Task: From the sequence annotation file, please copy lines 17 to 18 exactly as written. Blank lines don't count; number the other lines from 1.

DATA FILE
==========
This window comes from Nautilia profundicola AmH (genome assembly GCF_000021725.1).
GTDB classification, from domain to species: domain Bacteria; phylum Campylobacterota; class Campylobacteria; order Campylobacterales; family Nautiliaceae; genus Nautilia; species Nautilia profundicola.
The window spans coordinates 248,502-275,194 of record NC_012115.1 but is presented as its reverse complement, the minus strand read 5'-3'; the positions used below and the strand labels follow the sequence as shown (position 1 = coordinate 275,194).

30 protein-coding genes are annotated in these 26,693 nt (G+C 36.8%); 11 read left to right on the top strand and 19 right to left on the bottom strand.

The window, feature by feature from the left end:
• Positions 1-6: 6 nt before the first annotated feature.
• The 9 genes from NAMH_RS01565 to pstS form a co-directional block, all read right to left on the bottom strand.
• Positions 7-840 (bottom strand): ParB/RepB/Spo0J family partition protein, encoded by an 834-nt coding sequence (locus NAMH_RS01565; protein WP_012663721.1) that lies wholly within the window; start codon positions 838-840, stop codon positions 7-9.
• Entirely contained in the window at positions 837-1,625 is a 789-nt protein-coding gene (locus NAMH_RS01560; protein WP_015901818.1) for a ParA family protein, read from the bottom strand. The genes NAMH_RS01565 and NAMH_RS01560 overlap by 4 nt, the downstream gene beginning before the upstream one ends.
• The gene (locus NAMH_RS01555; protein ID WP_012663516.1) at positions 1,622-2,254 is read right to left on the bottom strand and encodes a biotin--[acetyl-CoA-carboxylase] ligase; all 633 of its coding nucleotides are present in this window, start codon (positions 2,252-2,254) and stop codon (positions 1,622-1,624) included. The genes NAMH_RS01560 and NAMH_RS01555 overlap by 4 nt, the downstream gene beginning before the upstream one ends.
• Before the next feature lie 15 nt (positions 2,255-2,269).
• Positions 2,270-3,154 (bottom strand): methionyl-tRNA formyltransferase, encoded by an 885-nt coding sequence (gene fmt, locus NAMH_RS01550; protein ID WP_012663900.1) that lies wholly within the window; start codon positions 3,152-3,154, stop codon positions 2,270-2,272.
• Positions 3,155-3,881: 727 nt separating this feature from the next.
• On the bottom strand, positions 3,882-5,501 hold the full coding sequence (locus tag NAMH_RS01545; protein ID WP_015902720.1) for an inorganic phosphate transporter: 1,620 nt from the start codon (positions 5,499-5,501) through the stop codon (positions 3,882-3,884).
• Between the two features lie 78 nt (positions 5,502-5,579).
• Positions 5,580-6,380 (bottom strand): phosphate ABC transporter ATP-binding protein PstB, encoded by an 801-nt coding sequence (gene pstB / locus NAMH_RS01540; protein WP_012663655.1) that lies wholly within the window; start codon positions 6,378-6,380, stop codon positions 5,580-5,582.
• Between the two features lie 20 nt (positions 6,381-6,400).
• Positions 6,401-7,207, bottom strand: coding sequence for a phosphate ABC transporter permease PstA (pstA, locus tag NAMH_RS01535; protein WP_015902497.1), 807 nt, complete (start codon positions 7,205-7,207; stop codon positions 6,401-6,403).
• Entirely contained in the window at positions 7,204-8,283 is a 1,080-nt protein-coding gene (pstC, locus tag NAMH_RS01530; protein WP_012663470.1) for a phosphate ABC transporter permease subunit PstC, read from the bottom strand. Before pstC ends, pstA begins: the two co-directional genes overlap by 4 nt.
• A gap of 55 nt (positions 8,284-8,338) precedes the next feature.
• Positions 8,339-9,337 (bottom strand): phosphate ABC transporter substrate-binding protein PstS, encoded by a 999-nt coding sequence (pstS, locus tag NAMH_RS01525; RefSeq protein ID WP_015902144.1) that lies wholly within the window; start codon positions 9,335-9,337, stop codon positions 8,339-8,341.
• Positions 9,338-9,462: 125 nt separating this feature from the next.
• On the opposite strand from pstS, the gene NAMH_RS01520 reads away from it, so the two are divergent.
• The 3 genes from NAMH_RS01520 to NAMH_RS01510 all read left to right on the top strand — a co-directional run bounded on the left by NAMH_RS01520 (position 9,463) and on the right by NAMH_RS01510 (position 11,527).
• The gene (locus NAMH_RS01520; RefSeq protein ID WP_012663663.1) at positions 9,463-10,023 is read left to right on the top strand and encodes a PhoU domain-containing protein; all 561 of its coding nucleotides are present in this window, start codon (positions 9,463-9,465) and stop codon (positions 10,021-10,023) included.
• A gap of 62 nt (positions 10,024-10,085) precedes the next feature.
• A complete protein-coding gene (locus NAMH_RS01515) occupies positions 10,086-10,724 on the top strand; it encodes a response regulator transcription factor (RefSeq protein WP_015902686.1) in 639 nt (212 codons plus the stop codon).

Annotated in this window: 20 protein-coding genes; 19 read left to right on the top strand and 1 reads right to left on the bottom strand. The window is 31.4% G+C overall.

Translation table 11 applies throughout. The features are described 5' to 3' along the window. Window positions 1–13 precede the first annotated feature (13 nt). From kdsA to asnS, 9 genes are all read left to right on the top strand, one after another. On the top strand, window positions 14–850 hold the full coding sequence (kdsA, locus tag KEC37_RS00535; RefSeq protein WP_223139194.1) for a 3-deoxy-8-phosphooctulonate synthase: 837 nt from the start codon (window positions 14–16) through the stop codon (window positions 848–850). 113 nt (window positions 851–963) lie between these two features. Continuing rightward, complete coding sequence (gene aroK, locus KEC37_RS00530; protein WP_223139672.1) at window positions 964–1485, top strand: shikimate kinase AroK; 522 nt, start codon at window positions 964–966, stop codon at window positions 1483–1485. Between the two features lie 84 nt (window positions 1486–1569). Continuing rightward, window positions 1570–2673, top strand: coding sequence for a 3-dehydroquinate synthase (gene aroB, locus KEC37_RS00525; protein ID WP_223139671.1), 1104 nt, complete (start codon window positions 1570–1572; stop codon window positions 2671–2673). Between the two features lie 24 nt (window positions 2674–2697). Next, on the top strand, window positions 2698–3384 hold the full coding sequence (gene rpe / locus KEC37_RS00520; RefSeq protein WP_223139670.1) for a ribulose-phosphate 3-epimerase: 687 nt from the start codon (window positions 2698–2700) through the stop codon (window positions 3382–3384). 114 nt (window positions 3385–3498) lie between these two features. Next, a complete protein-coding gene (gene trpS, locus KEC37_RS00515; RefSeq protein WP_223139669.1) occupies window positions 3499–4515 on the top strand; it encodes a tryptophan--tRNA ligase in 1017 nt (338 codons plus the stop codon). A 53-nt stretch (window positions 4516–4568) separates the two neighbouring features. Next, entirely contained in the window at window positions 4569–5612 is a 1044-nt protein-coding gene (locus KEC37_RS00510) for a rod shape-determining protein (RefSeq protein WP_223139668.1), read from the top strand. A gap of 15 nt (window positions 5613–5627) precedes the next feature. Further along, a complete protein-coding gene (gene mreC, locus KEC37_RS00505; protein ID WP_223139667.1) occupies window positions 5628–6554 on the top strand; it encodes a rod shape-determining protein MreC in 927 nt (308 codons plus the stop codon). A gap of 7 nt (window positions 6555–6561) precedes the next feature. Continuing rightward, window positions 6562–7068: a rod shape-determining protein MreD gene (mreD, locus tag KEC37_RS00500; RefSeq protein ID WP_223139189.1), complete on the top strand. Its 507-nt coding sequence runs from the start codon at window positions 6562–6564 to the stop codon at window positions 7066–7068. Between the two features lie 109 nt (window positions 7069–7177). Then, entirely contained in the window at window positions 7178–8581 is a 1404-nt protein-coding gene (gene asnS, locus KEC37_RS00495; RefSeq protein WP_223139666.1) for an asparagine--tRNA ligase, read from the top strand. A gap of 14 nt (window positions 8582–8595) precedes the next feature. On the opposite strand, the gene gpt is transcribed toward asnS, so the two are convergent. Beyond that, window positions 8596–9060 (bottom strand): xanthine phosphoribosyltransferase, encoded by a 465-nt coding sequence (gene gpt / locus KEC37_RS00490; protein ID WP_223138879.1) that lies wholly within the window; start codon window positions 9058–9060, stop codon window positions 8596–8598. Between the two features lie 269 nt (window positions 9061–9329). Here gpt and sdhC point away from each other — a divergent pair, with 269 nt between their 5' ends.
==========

• Between the two features lie 20 nt (positions 6,381-6,400).
• Positions 6,401-7,207, bottom strand: coding sequence for a phosphate ABC transporter permease PstA (pstA, locus tag NAMH_RS01535; protein WP_015902497.1), 807 nt, complete (start codon positions 7,205-7,207; stop codon positions 6,401-6,403).